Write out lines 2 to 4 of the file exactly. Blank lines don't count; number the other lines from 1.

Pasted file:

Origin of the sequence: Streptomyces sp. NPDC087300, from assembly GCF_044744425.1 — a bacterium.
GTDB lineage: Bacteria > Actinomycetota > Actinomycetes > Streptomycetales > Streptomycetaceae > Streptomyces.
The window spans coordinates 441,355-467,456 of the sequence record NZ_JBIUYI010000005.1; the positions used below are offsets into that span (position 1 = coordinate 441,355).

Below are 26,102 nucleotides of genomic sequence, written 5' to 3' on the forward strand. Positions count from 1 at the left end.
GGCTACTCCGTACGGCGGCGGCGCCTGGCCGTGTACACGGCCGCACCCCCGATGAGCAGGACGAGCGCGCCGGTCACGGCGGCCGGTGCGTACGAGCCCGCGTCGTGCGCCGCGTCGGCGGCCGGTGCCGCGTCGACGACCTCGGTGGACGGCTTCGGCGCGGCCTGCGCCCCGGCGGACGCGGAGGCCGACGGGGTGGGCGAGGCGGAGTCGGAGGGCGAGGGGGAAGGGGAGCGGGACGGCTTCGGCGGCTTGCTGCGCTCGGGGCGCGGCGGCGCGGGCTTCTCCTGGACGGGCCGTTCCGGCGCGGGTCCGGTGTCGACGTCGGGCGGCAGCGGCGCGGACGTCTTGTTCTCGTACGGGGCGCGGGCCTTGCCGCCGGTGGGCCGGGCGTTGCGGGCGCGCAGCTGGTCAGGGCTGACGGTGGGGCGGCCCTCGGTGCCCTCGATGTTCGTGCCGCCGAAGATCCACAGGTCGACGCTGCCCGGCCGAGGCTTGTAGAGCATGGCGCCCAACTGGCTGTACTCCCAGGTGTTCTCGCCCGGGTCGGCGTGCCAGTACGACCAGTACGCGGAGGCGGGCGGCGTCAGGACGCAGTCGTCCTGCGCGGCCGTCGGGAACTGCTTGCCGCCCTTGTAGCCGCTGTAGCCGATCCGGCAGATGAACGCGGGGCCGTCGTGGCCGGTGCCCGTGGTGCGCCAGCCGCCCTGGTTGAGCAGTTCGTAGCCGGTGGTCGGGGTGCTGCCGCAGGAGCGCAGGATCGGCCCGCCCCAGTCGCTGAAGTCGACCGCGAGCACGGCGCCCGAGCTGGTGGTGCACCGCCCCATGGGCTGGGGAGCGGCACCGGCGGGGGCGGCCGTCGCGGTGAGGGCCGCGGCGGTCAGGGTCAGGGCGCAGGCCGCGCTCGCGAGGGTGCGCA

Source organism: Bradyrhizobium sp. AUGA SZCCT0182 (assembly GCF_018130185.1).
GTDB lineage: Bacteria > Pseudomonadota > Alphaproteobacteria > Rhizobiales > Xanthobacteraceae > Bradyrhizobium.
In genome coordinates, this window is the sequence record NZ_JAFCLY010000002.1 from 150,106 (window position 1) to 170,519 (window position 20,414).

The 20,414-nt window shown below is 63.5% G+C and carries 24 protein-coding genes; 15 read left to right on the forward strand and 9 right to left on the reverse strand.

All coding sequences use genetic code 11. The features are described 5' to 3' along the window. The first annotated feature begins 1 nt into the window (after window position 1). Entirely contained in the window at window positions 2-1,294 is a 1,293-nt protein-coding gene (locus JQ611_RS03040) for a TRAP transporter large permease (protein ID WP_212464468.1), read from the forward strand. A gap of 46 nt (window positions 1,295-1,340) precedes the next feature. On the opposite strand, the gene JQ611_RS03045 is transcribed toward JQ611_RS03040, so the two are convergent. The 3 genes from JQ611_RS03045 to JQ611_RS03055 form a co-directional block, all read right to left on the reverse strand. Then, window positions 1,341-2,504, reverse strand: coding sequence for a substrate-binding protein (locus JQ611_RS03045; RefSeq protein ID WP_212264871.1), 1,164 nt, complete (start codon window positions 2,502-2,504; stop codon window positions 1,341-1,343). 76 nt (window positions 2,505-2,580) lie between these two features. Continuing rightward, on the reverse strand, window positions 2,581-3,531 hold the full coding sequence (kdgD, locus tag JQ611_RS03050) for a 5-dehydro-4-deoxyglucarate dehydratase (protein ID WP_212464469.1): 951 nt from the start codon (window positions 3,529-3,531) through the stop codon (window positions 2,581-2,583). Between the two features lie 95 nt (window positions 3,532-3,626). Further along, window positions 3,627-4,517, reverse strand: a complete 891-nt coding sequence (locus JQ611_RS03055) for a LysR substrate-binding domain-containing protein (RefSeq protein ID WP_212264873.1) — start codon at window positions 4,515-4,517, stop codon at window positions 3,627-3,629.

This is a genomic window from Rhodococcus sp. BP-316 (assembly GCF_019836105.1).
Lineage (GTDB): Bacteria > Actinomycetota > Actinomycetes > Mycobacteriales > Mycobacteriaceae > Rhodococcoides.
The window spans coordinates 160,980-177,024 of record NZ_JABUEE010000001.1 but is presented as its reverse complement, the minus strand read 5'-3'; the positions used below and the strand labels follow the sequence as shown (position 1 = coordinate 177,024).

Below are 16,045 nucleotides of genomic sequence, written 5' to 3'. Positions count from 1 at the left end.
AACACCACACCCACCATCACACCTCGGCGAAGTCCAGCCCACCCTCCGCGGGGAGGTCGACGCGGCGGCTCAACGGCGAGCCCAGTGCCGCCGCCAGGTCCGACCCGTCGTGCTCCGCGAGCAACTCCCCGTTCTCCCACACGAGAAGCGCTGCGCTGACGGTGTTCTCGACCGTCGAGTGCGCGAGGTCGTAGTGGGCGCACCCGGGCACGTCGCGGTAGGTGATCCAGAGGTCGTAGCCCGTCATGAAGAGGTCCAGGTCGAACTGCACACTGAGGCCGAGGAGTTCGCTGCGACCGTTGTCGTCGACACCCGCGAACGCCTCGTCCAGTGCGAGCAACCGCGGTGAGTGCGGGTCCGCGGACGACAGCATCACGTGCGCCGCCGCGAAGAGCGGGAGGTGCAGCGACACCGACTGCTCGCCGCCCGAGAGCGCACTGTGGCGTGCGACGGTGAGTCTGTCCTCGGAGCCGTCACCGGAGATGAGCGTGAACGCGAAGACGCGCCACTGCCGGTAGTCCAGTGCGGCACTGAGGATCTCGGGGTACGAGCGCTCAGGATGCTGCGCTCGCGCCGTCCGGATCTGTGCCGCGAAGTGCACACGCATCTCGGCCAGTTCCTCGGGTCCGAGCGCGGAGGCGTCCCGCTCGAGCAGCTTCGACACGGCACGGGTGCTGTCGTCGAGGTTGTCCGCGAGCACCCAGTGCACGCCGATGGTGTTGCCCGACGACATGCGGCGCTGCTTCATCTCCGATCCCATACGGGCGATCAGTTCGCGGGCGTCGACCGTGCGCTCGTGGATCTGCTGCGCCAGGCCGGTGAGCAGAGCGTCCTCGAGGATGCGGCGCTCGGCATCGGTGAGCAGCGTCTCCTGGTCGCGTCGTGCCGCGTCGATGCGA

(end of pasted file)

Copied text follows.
GTDB lineage: Bacteria > Actinomycetota > Actinomycetes > Streptomycetales > Streptomycetaceae > Streptomyces.
The window spans coordinates 441,355-467,456 of the sequence record NZ_JBIUYI010000005.1; the positions used below are offsets into that span (position 1 = coordinate 441,355).

Below are 26,102 nucleotides of genomic sequence, written 5' to 3' on the forward strand. Positions count from 1 at the left end.